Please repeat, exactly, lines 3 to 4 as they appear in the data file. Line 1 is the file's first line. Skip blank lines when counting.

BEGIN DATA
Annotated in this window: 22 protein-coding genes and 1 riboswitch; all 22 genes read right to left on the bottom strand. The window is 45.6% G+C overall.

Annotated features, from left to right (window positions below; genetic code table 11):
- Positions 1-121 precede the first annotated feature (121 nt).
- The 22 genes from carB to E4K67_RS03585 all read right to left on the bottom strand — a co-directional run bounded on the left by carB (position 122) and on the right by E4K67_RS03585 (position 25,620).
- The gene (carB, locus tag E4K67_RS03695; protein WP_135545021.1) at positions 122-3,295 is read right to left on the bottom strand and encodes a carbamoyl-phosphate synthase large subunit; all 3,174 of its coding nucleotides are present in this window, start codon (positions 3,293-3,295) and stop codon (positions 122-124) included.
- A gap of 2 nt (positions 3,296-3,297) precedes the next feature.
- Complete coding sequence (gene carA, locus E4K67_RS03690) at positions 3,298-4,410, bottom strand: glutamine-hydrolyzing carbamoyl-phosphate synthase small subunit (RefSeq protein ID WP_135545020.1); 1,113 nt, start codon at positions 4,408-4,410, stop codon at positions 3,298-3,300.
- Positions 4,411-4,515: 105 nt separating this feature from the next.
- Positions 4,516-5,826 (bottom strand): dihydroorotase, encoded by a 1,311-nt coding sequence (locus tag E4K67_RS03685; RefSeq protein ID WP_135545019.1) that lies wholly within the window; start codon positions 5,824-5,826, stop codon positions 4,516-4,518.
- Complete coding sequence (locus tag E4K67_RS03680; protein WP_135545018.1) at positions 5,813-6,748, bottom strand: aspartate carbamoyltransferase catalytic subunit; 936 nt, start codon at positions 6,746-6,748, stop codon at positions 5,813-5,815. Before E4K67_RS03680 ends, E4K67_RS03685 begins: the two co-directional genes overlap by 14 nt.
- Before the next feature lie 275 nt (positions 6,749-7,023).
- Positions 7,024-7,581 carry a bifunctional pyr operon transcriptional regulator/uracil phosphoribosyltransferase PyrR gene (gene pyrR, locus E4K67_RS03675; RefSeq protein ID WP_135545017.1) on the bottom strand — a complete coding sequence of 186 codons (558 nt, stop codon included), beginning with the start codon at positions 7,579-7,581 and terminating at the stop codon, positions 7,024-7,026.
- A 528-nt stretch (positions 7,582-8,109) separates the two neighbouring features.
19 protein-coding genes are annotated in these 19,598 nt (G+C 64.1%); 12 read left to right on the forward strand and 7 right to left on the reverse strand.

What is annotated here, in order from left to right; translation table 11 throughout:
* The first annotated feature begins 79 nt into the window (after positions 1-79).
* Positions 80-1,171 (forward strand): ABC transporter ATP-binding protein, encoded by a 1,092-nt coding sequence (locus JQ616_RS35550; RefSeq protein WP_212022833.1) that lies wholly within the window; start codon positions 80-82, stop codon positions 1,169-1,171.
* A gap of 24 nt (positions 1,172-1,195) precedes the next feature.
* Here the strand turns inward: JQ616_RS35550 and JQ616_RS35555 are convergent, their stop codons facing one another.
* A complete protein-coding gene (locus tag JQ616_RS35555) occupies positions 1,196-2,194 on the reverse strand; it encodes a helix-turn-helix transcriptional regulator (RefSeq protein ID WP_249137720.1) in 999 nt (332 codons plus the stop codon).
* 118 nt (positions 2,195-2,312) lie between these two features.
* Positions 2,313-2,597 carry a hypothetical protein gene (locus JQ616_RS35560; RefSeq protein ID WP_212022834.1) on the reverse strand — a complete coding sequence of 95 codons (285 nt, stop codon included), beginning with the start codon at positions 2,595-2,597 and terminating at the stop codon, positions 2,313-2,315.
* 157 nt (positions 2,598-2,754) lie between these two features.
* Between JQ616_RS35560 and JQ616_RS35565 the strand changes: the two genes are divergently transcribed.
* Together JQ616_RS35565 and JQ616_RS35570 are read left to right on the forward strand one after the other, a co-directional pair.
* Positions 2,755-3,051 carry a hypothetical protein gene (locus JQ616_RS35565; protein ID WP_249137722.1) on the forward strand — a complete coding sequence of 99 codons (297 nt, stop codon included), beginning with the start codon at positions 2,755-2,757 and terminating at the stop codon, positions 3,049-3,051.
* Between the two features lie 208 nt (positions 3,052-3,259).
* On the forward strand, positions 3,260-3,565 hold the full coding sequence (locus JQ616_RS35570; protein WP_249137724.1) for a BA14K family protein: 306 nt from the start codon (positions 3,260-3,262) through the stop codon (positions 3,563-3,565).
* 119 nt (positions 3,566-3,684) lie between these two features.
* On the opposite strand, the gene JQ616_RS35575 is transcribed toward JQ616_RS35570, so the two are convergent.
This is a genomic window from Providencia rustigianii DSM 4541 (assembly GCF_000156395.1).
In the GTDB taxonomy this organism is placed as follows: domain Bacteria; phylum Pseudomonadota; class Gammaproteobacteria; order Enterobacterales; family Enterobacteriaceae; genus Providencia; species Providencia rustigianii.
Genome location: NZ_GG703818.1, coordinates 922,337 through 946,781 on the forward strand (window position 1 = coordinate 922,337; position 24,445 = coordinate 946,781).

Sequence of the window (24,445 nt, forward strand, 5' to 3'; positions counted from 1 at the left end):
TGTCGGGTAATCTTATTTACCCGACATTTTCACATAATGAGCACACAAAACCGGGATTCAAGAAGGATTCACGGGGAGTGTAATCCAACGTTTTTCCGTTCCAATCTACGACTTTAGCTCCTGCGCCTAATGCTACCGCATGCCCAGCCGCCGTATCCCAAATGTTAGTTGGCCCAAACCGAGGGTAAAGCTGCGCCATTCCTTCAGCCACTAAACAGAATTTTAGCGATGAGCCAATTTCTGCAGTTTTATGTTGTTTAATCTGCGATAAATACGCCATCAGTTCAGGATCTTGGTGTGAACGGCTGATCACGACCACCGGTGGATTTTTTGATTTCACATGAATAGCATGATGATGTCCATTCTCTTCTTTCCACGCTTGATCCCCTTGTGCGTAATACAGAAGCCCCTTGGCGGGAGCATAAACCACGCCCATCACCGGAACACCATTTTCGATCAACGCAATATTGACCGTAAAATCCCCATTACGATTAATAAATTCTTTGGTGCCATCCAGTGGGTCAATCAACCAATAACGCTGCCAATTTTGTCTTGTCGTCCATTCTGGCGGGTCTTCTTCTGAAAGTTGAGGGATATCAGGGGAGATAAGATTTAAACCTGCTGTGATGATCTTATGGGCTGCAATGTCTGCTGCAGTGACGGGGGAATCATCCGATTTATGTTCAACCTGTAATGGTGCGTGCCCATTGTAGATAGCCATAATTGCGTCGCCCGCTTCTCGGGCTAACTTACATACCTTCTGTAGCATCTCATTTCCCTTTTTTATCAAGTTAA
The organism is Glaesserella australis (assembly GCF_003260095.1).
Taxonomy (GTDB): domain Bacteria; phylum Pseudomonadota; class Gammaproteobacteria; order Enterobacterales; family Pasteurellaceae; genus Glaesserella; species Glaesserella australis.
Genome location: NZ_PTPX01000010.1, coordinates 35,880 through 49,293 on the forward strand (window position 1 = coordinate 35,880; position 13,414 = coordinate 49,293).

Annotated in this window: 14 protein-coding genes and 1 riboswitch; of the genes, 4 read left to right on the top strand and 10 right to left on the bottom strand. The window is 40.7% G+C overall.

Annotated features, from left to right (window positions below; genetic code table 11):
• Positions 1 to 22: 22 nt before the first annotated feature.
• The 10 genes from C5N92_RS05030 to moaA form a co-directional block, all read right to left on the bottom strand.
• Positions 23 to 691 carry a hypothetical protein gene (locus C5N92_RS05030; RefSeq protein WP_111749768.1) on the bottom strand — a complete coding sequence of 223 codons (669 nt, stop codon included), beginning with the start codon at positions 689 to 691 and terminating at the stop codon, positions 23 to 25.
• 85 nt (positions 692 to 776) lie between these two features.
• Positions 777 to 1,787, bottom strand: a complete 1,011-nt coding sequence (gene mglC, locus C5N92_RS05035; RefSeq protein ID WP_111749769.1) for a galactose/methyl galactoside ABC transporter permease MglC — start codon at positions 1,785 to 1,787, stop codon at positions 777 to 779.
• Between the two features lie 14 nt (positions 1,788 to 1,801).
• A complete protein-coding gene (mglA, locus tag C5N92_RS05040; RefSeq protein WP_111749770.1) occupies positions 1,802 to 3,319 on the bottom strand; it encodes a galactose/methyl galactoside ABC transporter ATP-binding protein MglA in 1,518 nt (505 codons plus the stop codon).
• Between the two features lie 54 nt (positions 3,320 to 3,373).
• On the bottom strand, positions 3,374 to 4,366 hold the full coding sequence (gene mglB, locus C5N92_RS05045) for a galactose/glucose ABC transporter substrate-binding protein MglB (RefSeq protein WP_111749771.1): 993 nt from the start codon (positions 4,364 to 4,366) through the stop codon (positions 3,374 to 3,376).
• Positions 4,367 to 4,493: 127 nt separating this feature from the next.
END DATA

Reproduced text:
- Positions 1-121 precede the first annotated feature (121 nt).
- The 22 genes from carB to E4K67_RS03585 all read right to left on the bottom strand — a co-directional run bounded on the left by carB (position 122) and on the right by E4K67_RS03585 (position 25,620).